Opening Reception: Friday, October 7 from 5-10 pm.
Conversation and Cocktails: Sunday, October 9 at 2 pm. - Exploring the Work of Rodrigo Lara Zendejas moderated by Kerry Doyle, , Director of the Stanlee and Gerald Rubin Center for the Visual Arts at UTEP.
Inspired by the Xin Dynasty terra cotta warriors and motivated by the threat of presidential nominee Donald Trump’s proposed wall, Lara constructed a life-size army of ceramic mariachi warriors bearing the likeness of immigrants who have crossed the border by foot. Installed facing north within the gallery and on its outdoor patio, each warrior exhibits two faces in order to look forward to a new life and back towards Mexico. The installed army, accompanied by xoloitzcuintli, sacred dogs of the Aztec, who protected homes from evil spirits in life and guided their owners’ souls into the underworld after death, silently ponder the complexities of exodus and identity while simultaneously anticipating further fracture within an already fragmented reality. Like the creators of terra cotta warriors Lara’s army is modeled after, Lara considers the experience of unacknowledged labor and liminal civic status. The terra cotta warriors, produced by nameless serfs for the Emperor’s tomb, are reincarnated as both mariachi warriors and also undocumented workers, who will sweat illegally and be obscured out of necessity and for the comfort of others.
Also on view are three pieces from Lara’s Cachirules series. Cachirules, meaning all things of questionable quality, origin, or reputation, are large plywood IDs featuring an immigrant’s homeland ID on one side and “appropriate” US documentation ID on the other. Drawn in graphite, each ID is reproduced with slight irregularities and supplemented with two-faced porcelain busts that consider appearance as opposing ethnic and American looks. Cachirules uses a double-sided object to explore rupture and duplication. Using documentation intended to bestow legitimacy, Lara allows the language and standards of bureaucracy to undermine itself. Small typos reveal second meanings in translation and photo requirements become an opportunity to examine the subtleties of presentation.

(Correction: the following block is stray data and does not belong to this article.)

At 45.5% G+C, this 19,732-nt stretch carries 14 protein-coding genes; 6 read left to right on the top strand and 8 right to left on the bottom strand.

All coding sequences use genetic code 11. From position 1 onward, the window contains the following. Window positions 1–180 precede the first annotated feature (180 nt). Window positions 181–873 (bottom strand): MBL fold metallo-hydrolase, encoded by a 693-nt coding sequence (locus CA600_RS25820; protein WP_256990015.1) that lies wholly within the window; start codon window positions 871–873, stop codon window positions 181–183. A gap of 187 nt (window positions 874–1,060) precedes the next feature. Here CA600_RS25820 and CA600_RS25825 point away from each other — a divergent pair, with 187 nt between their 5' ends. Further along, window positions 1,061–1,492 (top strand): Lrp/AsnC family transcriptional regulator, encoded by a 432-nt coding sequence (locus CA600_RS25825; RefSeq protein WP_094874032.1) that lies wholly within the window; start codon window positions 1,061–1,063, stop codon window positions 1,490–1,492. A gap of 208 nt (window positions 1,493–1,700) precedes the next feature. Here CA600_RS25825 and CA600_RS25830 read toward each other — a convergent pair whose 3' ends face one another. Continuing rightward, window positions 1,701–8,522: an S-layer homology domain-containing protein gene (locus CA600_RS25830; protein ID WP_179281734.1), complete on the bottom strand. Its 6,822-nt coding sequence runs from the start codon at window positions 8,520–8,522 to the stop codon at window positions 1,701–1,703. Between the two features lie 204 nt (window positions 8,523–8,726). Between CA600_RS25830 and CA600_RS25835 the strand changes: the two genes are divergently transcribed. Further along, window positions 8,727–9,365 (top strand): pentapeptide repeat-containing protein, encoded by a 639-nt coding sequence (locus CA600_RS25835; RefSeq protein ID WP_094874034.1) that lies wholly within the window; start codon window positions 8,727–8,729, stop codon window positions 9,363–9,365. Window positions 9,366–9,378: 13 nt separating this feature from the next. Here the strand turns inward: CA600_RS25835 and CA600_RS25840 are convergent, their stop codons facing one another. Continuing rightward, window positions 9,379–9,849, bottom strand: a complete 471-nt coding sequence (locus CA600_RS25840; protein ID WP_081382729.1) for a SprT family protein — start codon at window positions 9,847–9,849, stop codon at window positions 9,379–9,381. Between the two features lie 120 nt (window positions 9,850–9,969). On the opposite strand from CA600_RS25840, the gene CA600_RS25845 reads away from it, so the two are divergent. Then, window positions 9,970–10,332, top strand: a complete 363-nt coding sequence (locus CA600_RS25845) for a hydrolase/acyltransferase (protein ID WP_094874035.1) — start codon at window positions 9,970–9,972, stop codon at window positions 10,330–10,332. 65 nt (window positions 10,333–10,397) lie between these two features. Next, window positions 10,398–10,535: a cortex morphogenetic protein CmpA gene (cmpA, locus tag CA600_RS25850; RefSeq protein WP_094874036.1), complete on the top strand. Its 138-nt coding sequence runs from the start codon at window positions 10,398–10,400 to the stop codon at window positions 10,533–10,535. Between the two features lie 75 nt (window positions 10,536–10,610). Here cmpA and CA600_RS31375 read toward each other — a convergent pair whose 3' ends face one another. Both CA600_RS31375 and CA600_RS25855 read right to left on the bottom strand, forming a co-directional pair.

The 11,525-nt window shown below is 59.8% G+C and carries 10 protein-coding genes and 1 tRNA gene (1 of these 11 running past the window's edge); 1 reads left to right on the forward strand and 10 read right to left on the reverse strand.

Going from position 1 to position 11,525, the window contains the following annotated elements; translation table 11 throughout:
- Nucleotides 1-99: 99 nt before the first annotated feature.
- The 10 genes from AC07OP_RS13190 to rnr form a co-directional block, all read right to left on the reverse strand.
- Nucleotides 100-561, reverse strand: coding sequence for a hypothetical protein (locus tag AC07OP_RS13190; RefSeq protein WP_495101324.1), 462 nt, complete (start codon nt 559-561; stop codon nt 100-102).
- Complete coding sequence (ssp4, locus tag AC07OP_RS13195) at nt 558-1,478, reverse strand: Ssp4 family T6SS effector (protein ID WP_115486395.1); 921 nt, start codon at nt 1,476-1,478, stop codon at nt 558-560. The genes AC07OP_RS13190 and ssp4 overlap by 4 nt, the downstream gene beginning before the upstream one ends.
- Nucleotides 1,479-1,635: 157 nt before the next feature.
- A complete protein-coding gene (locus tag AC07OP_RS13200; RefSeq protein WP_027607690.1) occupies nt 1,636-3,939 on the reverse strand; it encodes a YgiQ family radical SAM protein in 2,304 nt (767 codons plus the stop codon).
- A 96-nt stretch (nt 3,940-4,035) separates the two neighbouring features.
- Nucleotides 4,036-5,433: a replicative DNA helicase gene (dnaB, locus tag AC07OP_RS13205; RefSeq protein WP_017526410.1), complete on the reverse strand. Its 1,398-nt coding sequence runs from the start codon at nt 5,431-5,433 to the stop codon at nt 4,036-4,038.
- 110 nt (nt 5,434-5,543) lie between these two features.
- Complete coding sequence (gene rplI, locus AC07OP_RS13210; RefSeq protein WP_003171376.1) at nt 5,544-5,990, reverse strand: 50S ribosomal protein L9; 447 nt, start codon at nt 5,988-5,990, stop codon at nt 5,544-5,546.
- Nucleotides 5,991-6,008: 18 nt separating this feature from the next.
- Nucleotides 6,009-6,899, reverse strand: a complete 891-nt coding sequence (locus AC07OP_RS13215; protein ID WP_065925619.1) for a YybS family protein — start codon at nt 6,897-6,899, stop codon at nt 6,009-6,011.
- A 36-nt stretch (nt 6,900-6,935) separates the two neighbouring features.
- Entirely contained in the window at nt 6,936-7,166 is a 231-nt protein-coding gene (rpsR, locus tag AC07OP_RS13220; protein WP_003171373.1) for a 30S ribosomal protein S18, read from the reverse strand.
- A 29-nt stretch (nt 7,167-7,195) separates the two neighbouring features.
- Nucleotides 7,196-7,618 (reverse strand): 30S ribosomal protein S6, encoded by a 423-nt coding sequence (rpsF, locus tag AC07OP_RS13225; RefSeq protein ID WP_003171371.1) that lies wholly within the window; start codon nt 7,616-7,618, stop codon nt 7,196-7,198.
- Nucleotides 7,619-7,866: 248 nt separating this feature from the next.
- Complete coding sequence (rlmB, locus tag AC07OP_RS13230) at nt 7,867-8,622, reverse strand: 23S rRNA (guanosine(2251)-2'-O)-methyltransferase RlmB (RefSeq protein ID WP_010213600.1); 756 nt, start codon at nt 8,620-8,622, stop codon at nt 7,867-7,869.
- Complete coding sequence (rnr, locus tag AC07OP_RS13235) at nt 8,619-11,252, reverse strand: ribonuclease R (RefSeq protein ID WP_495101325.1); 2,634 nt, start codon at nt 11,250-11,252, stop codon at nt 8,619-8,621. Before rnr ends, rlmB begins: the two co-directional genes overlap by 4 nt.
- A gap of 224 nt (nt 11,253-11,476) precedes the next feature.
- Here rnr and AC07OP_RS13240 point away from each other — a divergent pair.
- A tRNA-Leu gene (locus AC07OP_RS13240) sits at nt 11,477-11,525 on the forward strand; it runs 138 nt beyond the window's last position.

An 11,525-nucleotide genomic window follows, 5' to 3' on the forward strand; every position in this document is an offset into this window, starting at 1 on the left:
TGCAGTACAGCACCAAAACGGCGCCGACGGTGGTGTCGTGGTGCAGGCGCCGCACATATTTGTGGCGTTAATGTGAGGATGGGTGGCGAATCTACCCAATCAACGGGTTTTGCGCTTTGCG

Does it Feel Delicious, a solo exhibition of new work by Anne Yafi, will be on view at Kruger Gallery Chicago, 3709 N Southport Ave, from April 20 – June 24, 2017.
Anne Yafi’s multi-media work exists at the intersection of drawing, painting and sculpture, creating playful works that combine traditional mediums with found materials. Color relationships play a key role in guiding Yafi’s choices with these elements. Op and Pop Art are art historical touchstones, as are the color palettes and aesthetics of Scandinavian Modern design, which Yafi recalls being immersed in during her childhood years. This visual sensibility influences her use of line, pattern and color, as well as informing the restraint that tempers these elements.
Does It Feel Delicious will present new paintings on panel and canvas alongside three-dimensional works constructed from pipe cleaners. The panel paintings are process-based, beginning with the use of gesso as a textural medium, "creating a topography that would determine, but more importantly - invite a tactile response i.e. mark making. The repetition of painted lines and other markings are a documentation of that process and therefore the primary determining factor in the creation of imagery." The resulting works exhibit a sensory interplay of color, surface and form, functioning simultaneously as image and object.
The pipe cleaner works see Yafi extend a painterly approach to this unconventional material, working intuitively with line and color in three dimensional space whilst exploiting the contradictory qualities of the material. As she explains, “[Pipe cleaners] are exceptionally lightweight and tactically inviting, yet withstand gravity and provide a hidden strength and functionality that belies their appearance.” Anne Yafi (b. 1961, Rockford, IL) received her B.F.A. from Northern Illinois University, Dekalb, in 2011 and an M.F.A. from the School of the Art Institute Chicago in 2015. Solo exhibitions include Fresh Work at Free Range, Chicago, 2016, and SAIC selected group exhibition curated by Kori Newkirk at Chicago ArtExpo, 2015. In 2016 she was awarded Artist in Residency at ACRE, Steuben, WI.
There will be an opening reception for the artist Thursday, April 20 from 6-8pm.